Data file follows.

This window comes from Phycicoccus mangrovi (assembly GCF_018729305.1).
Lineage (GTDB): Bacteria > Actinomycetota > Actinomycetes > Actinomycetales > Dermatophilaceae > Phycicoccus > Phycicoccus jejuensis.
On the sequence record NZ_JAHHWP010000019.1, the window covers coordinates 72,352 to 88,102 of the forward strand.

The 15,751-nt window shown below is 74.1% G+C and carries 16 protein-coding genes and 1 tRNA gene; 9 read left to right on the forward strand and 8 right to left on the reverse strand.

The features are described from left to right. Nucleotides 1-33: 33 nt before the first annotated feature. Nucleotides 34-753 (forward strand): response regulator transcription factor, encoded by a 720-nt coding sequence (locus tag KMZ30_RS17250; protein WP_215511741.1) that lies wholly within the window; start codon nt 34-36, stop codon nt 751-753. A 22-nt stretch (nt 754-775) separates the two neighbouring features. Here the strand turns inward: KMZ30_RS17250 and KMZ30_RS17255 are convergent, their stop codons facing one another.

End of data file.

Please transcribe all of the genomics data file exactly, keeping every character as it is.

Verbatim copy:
This window comes from Phycicoccus mangrovi (assembly GCF_018729305.1).
Lineage (GTDB): Bacteria > Actinomycetota > Actinomycetes > Actinomycetales > Dermatophilaceae > Phycicoccus > Phycicoccus jejuensis.
On the sequence record NZ_JAHHWP010000019.1, the window covers coordinates 72,352 to 88,102 of the forward strand.

The 15,751-nt window shown below is 74.1% G+C and carries 16 protein-coding genes and 1 tRNA gene; 9 read left to right on the forward strand and 8 right to left on the reverse strand.

The features are described from left to right. Nucleotides 1-33: 33 nt before the first annotated feature. Nucleotides 34-753 (forward strand): response regulator transcription factor, encoded by a 720-nt coding sequence (locus tag KMZ30_RS17250; protein WP_215511741.1) that lies wholly within the window; start codon nt 34-36, stop codon nt 751-753. A 22-nt stretch (nt 754-775) separates the two neighbouring features. Here the strand turns inward: KMZ30_RS17250 and KMZ30_RS17255 are convergent, their stop codons facing one another.